Many analysts have slashed the price of oil in their forecast to the lowest in the past 16 months, citing the lowering global demand over fears of financial and economic turmoil and the staggering conflict between the U.S. and China regarding the trade war.
The survey of 51 economists and analysts forecast Brent crude LCOc1 would average $65.02 a barrel in 2019, down about 4% from the previous month’s $67.47 projection and compared with the $65.08 average for the global benchmark so far this year, Reuters revealed, Friday.
“The ongoing U.S.-China trade disputes and emanating risk of the economic slowdown will be the key factors affecting prices for the rest of this year and in 2020,” ANZ analyst Soni Kumari said.
“A protracted trade conflict could deepen the economic slowdown and impact demand growth.”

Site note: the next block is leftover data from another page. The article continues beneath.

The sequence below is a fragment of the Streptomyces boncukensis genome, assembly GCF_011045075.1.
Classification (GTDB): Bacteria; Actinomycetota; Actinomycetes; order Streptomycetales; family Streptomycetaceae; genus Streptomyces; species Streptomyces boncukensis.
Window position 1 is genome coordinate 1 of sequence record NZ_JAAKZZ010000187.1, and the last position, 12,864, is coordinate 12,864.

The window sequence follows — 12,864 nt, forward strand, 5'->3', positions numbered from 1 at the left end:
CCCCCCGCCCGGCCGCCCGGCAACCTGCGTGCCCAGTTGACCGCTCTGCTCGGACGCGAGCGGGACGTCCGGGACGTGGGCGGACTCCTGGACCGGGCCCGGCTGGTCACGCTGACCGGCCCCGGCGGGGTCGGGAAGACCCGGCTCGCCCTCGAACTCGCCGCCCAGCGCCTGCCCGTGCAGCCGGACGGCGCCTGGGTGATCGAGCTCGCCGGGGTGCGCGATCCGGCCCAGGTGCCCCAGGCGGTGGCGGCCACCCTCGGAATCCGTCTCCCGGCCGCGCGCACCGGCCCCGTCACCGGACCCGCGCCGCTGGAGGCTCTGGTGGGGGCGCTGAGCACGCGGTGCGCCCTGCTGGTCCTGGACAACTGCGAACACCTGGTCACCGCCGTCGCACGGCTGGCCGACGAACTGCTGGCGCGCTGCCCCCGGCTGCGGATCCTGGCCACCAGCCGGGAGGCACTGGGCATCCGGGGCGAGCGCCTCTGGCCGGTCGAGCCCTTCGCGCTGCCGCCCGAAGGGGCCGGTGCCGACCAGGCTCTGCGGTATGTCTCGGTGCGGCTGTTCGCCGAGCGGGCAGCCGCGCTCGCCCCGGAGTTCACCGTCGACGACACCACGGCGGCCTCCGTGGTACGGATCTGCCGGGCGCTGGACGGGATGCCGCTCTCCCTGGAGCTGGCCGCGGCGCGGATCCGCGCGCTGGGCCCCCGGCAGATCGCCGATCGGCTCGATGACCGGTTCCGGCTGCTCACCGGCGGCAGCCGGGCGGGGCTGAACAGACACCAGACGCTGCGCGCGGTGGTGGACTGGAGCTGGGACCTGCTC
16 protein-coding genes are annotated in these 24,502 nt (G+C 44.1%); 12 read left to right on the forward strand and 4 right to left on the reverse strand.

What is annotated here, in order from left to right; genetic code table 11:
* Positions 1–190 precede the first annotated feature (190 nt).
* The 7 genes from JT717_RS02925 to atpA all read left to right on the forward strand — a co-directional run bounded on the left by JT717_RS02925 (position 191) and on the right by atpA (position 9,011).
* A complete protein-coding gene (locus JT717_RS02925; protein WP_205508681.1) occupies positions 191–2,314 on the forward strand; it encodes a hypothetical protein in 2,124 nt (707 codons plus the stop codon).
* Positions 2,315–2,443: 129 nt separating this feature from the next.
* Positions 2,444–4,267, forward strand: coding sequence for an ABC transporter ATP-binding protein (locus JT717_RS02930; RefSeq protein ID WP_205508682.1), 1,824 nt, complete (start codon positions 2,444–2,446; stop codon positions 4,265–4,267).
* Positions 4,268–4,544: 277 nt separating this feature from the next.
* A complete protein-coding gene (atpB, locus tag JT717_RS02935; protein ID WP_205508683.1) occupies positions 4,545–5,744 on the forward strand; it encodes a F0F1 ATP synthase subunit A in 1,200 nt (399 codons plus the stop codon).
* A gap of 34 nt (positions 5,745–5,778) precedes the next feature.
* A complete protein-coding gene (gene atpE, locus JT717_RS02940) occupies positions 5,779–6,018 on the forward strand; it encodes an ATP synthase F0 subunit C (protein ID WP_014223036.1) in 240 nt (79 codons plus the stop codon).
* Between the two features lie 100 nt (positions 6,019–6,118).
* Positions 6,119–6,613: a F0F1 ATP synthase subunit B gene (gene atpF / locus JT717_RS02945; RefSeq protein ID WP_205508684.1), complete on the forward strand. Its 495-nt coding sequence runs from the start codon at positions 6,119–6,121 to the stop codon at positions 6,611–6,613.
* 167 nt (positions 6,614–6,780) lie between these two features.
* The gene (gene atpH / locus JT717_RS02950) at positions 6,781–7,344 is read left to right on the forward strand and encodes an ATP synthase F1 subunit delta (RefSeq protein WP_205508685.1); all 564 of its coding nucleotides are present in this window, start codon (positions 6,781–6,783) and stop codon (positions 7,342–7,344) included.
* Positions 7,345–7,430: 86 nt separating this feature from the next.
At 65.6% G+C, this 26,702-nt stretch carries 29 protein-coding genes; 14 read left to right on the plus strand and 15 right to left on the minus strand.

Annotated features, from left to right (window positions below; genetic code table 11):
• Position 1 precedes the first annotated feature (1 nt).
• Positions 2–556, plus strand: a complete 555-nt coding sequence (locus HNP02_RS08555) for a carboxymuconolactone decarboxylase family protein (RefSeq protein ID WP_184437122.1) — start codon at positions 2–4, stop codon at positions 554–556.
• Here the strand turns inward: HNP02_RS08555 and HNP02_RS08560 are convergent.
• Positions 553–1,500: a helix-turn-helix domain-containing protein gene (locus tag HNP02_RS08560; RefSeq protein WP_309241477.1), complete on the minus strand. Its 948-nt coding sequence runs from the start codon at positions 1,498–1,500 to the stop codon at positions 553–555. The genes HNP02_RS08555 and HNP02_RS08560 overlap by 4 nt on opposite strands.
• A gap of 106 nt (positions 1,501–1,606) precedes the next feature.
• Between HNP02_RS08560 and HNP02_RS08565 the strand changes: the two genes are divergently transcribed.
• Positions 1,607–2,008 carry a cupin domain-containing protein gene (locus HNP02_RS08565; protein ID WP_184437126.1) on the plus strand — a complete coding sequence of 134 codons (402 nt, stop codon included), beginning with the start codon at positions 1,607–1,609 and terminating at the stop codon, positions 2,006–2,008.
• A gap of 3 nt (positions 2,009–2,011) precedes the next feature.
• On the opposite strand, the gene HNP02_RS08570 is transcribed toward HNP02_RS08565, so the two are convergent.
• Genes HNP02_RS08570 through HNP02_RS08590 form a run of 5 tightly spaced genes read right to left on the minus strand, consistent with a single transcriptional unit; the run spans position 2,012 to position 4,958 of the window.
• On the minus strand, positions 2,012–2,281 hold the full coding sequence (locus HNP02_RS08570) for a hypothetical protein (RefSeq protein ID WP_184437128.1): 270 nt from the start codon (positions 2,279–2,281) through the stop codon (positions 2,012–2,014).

This forecast is the lowest forecast made by analysts on Brent oil prices since March 2018.
Brent oil held above $60 a barrel on Thursday, and as U.S. inventories sharply fell, the West Texas Intermediate (WTI) crude boosts futures. Brent crude, an international benchmark on crude oil prices, was up 2 cents at $60.51 a barrel by 1215 GMT. WTI was up 48 cents at $56.26 a barrel.
The longstanding and stalling negotiations between the U.S., one of the biggest crude oil suppliers in the world, and China, one of the biggest importers of oil, have threatened economic growth and is putting oil prices in check.
“Trade tensions (are) hanging like a dark cloud threatening to rain over oil prices,” said Jeffrey Halley, senior market analyst at OANDA.
“If the API (American Petroleum Institute) unexpectedly supplied bullets to oil bulls on Tuesday evening so that they could fire from all cylinders, the EIA flung the door of the ammunition depot wide open yesterday,” Tamas Varga of oil brokerage PVM said.
Analysts believe that the trade war between the two economic power has been a significant factor for the 20% drop in oil prices from 2019 highs hit in April, with Beijing announcing tariffs on U.S. crude imports last week.